In your words, "Is it okay, in an epic fantasy, to hang a gun on the mantle, then not fire it until book ten of the series written fifteen years later. Will people wait that long? Will it even be meaningful? My general instincts as a writer so far have been to make sure those guns are there, but to obscure them, or at least downplay them." Your novels are followed very closely by groups like TWG, and now 17th Shard and Stormblessed, and you're familiar with the obsessiveness of Wheel of Time fans. There are more and more people out there who spend time between book releases poking at the metaphorical walls of your work, on a hunt for those guns you've obscured. Does this kind of scrutiny change anything for you?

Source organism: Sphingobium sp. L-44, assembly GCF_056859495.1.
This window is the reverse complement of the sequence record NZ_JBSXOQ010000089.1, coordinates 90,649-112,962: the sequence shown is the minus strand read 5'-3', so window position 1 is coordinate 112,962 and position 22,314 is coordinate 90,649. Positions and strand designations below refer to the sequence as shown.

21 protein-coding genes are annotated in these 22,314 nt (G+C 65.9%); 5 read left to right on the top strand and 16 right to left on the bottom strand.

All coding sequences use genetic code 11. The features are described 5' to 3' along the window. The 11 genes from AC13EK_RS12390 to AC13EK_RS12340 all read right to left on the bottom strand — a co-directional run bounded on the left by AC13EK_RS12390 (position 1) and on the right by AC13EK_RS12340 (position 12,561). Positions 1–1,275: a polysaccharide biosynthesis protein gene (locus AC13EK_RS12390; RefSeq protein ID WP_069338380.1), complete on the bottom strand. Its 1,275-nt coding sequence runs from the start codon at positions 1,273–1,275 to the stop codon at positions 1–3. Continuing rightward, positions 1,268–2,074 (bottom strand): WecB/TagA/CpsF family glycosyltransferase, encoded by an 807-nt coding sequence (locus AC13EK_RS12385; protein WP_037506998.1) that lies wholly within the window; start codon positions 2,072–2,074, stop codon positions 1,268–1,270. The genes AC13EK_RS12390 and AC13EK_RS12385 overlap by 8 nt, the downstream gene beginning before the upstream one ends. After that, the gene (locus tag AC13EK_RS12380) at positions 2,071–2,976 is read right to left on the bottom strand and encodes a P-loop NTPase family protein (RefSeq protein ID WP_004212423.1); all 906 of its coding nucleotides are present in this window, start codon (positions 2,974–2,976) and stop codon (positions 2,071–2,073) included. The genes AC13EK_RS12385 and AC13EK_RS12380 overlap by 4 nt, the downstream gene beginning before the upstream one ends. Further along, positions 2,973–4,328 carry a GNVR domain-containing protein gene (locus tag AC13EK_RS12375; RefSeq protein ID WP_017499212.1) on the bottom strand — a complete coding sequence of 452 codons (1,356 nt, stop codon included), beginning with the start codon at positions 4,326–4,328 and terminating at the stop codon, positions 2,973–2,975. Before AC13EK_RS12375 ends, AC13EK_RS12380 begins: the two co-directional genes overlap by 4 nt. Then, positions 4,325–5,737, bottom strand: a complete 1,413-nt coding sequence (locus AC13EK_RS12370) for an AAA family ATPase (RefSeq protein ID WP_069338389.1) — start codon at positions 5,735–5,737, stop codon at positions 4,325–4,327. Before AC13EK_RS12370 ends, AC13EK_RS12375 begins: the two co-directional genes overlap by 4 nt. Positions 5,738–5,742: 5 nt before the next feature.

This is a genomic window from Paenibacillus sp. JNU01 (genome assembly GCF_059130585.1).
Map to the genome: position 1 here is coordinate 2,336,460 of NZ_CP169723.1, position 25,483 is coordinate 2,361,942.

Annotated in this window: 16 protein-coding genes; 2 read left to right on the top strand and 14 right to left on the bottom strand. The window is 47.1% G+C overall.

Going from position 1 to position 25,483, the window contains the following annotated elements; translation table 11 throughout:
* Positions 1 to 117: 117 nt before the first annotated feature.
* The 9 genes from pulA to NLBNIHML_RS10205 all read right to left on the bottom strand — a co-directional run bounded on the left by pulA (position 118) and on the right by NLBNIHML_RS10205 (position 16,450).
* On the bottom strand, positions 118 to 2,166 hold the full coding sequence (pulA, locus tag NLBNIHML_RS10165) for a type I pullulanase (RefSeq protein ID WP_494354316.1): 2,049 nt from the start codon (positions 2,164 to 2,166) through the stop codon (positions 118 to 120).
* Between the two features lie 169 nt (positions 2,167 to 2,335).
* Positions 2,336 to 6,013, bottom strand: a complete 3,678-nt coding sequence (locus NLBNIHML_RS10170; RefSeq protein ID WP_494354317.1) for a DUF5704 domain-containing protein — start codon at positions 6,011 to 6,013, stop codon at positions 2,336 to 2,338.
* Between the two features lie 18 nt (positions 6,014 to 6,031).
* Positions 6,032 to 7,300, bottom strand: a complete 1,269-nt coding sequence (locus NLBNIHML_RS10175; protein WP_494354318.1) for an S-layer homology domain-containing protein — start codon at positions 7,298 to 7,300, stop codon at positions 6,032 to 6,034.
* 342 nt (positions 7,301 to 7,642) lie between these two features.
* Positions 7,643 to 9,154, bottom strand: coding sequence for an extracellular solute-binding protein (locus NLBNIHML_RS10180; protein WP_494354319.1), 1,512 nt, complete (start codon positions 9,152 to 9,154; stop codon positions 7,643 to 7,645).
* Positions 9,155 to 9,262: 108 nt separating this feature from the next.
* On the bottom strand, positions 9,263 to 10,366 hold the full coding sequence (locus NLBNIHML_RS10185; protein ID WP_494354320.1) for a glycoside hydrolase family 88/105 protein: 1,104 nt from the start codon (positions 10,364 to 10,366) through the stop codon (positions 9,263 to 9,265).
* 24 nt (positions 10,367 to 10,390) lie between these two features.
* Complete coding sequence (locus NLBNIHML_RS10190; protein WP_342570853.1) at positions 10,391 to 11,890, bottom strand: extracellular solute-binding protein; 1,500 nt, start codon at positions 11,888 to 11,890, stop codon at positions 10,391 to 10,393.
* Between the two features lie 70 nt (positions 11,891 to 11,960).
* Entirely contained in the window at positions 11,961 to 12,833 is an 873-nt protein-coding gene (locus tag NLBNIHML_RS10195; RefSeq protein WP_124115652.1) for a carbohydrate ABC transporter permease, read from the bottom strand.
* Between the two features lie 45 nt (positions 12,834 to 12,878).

Yes. I don't generally change the guns that I'm hanging, but I have begun to hang more subtle guns for those who like to dig. I like to have a variety of secrets in my books, with a variety of difficulty levels in figuring them out. If you read one of the books I've written, like The Way of Kings, I would hope that it will meet everyone's needs when it comes to discovering things. For those who really want to dig, there will be some really deep secrets that you can unearth, talk about, and theorize about and eventually be proven right. There will be things that the casual reader will figure out three pages before the answer is revealed, that you will have figured out ten chapters ahead of time. I like that variety because of the old adage—it's hard to fool everybody all the time, but hopefully I can have enough different secrets that they will each fool a few people.